What’s behind the PA’s muted response to Israel-Sudan deal?

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The Palestinian leadership has toned down its rhetoric on the Sudan deal, in comparison to its response to the deals with Bahrain and the UAE.

Palestinians protest against Israel deals with the United Arab Emirates and Bahrain, in Rafah in the southern Gaza Strip, on September 23, 2020. (photo credit: ABED RAHIM KHATIB/FLASH90)

Palestinians protest against Israel deals with the United Arab Emirates and Bahrain, in Rafah in the southern Gaza Strip, on September 23, 2020.

(photo credit: ABED RAHIM KHATIB/FLASH90)

When the normalization agreements between Israel, the United Arab Emirates and Bahrain were announced, the Palestinian leadership was quick to issue strongly worded statements condemning the two Gulf states. In the case of Sudan, the third Arab country to normalize its relations, the Palestinian leadership’s reaction appears to be much more restrained.

By contrast, the reactions of some Palestinian factions, including Hamas and Palestinian Islamic Jihad, as well as a few PLO officials, were uncompromisingly forthright in denouncing Sudan.

A statement issued by the Palestinian leadership on August 13 accused the UAE of “betraying Jerusalem, al-Aqsa Mosque and the Palestinian issue.”

On September 11, the Palestinian leadership, responding to the Israel-Bahrain normalization agreement, repeated the same charge: “The Palestinian leadership announces its strong rejection and condemnation of the normalization of relations between the Israeli occupation state and Bahrain and considers it a betrayal of Jerusalem, al-Aqsa Mosque and the Palestinian issue.”

Several senior Palestinian officials accused the UAE and Bahrain of “stabbing the Palestinians in the back.”

In addition to the serious charges and denunciations, the Palestinian Authority also swiftly announced that it was withdrawing its ambassadors from Abu Dhabi and Manama in protest of the normalization agreements with Israel.

On Friday, however, the Palestinian leadership, reacting to the Israel-Sudan agreement, appeared to have toned down its rhetoric.

An official statement issued by the Palestinian leadership in Ramallah did not repeat the allegations it previously made against the UAE and Bahrain.

In a laconic and brief statement, the “Palestinian presidency affirmed its condemnation of the normalization of relations with the Israeli occupation state that usurps the land of Palestine” and said that “no one has the right to speak on behalf of the Palestinian people and the Palestinian cause.”

The charges of the “betrayal of the Palestinian issue, al-Aqsa Mosque and Jerusalem” were conspicuously missing from the statement.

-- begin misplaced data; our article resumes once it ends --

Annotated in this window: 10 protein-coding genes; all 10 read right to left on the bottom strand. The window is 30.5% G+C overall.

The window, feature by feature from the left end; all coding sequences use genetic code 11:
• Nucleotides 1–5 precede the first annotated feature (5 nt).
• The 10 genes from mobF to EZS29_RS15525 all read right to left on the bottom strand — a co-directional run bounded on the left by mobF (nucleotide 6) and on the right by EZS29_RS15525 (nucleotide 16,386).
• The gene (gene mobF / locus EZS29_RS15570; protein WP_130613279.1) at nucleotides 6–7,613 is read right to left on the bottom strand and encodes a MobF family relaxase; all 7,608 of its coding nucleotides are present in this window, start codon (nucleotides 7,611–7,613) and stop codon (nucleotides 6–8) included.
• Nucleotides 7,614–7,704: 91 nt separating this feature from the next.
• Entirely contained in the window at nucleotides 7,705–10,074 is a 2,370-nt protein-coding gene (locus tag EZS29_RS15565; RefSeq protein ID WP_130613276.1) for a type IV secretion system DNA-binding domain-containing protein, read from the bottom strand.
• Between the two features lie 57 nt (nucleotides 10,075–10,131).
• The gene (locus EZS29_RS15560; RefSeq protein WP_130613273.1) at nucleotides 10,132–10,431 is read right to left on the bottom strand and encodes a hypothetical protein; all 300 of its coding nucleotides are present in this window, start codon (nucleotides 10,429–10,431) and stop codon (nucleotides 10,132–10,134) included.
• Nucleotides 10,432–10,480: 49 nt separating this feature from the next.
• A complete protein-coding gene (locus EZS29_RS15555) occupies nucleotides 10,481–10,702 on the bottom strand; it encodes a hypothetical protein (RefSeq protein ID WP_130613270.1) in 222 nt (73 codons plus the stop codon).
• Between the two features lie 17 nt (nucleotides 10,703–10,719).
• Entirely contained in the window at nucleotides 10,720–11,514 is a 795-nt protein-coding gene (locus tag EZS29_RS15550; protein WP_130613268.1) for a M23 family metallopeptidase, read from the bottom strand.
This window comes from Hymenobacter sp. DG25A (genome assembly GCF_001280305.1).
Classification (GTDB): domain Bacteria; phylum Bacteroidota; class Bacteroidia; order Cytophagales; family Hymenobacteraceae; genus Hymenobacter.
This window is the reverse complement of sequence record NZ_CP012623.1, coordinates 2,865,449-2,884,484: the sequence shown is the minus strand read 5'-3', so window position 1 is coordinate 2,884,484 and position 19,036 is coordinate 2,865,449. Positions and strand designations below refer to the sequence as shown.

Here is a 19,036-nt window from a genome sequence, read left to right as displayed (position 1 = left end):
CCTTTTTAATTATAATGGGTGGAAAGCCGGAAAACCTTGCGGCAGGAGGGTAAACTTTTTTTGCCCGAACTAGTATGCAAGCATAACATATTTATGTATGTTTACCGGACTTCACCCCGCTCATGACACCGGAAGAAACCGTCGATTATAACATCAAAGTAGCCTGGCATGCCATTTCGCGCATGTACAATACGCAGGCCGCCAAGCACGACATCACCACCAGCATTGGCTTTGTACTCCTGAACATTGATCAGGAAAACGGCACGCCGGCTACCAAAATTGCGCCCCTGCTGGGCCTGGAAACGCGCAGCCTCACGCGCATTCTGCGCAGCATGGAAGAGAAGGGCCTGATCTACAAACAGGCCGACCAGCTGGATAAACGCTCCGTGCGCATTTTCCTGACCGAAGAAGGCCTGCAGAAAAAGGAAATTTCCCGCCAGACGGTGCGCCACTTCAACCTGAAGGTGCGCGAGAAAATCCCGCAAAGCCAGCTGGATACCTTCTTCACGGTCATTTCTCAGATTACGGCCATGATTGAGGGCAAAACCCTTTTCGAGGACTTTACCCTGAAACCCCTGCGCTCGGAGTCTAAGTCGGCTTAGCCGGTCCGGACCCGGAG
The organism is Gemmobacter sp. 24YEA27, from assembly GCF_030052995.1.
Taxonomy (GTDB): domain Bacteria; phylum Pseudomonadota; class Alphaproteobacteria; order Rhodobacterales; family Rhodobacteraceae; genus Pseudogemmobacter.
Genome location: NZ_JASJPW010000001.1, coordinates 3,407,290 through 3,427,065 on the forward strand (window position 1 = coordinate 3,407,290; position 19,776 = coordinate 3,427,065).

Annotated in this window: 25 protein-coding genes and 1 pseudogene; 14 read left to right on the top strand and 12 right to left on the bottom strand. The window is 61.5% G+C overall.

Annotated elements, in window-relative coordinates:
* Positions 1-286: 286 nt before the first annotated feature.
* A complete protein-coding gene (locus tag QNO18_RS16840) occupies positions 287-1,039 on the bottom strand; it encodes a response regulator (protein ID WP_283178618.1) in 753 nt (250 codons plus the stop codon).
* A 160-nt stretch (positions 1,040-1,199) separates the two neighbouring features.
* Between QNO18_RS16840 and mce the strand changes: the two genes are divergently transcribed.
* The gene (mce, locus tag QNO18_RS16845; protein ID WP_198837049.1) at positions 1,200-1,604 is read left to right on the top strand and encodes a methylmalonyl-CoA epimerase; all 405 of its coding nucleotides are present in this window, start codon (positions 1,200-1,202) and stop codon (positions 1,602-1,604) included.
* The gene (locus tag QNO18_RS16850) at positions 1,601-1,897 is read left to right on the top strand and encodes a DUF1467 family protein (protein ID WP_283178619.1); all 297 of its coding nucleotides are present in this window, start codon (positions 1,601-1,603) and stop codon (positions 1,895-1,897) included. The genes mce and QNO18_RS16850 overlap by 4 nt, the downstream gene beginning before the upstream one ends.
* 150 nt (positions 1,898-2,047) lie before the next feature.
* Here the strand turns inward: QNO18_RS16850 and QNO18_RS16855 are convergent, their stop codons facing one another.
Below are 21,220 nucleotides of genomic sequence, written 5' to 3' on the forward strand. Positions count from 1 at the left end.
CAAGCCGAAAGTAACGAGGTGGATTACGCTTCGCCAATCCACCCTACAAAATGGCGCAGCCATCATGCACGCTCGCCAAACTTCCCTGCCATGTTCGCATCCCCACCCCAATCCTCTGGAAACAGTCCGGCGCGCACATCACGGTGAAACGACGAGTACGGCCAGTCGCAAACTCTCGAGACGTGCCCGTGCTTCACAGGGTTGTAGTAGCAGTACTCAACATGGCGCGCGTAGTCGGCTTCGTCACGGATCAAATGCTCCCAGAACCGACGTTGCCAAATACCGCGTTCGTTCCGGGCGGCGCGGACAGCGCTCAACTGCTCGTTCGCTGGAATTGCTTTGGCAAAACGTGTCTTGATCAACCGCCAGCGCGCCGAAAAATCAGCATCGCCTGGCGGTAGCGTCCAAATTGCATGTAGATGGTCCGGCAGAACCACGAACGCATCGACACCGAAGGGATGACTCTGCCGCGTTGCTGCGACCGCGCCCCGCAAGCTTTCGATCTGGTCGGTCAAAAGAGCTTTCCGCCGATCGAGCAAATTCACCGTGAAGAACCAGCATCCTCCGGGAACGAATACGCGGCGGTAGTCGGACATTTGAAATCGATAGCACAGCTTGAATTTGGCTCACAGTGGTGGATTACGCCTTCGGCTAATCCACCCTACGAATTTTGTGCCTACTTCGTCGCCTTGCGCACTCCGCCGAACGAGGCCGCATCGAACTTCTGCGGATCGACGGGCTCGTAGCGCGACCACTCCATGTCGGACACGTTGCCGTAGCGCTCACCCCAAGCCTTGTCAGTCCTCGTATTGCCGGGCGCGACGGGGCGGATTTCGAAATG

And by Saturday evening, there was no decision by the PA to withdraw its ambassador from Khartoum.

PA presidential spokesman Nabil Abu Rudaineh, in an interview with the Voice of Palestine radio station on Saturday, repeated the Palestinian leadership’s official position, namely that the Palestinians condemn and reject the Israel-Sudan deal. Abu Rudaineh, nonetheless, stopped short of accusing Sudan of betraying the Palestinians or stabbing them in the back.

The Palestinian leadership’s subdued reaction is seen by some Palestinians as a sign that Ramallah is careful not to aggravate tensions with the Arab countries.

The Palestinian attacks on the UAE and Bahrain drew powerful and unprecedented responses from many citizens of the Gulf states, including Saudi Arabia. Scenes of Palestinians burning photos of the UAE and Bahrain rulers and the flags of the two countries drew even stronger condemnations from politicians, journalists and political activists in several Gulf states.

The PA has since appealed to Palestinians to stop “harming the symbols and leaders of Arab countries.”

The Palestinian leadership clearly understands that it made a big mistake when it accused Arab countries that once supported the Palestinians of treason and back-stabbing the Palestinians.

Moreover, PA President Mahmoud Abbas seems to understand that recurring attacks on Arab countries that establish relations with Israel will place him on a collision course with Egypt and Saudi Arabia, both of which have explicitly and implicitly supported the normalization deals.

As one Palestinian official in Ramallah put it, “We don’t want to be seen as if we are standing against the whole Arab world. We also need to take into consideration the interests of Palestinians living in the Arab countries.”

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